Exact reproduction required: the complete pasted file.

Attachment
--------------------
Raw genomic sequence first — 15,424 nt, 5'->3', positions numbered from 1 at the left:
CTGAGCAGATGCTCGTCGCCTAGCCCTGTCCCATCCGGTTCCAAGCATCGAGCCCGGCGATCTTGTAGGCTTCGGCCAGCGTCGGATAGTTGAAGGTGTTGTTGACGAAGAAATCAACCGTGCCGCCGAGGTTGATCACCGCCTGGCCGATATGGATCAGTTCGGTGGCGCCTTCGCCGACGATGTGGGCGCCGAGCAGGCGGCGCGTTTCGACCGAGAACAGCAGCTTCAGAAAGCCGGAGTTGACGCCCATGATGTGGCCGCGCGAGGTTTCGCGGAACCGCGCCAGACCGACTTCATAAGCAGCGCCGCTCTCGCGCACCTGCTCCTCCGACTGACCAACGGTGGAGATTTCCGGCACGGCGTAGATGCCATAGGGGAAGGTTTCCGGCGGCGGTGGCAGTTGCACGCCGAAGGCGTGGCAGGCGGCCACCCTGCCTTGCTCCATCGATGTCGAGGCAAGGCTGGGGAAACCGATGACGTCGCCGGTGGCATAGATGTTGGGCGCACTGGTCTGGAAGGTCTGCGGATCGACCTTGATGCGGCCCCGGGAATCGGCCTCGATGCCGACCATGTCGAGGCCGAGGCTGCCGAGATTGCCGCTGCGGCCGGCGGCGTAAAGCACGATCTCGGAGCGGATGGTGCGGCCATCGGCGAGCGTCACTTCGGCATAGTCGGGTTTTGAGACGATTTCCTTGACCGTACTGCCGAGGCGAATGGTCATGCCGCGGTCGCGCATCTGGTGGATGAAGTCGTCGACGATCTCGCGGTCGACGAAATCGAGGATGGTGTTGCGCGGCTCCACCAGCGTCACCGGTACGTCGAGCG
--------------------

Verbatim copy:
Raw genomic sequence first — 15,424 nt, 5'->3', positions numbered from 1 at the left:
CTGAGCAGATGCTCGTCGCCTAGCCCTGTCCCATCCGGTTCCAAGCATCGAGCCCGGCGATCTTGTAGGCTTCGGCCAGCGTCGGATAGTTGAAGGTGTTGTTGACGAAGAAATCAACCGTGCCGCCGAGGTTGATCACCGCCTGGCCGATATGGATCAGTTCGGTGGCGCCTTCGCCGACGATGTGGGCGCCGAGCAGGCGGCGCGTTTCGACCGAGAACAGCAGCTTCAGAAAGCCGGAGTTGACGCCCATGATGTGGCCGCGCGAGGTTTCGCGGAACCGCGCCAGACCGACTTCATAAGCAGCGCCGCTCTCGCGCACCTGCTCCTCCGACTGACCAACGGTGGAGATTTCCGGCACGGCGTAGATGCCATAGGGGAAGGTTTCCGGCGGCGGTGGCAGTTGCACGCCGAAGGCGTGGCAGGCGGCCACCCTGCCTTGCTCCATCGATGTCGAGGCAAGGCTGGGGAAACCGATGACGTCGCCGGTGGCATAGATGTTGGGCGCACTGGTCTGGAAGGTCTGCGGATCGACCTTGATGCGGCCCCGGGAATCGGCCTCGATGCCGACCATGTCGAGGCCGAGGCTGCCGAGATTGCCGCTGCGGCCGGCGGCGTAAAGCACGATCTCGGAGCGGATGGTGCGGCCATCGGCGAGCGTCACTTCGGCATAGTCGGGTTTTGAGACGATTTCCTTGACCGTACTGCCGAGGCGAATGGTCATGCCGCGGTCGCGCATCTGGTGGATGAAGTCGTCGACGATCTCGCGGTCGACGAAATCGAGGATGGTGTTGCGCGGCTCCACCAGCGTCACCGGTACGTCGAGCG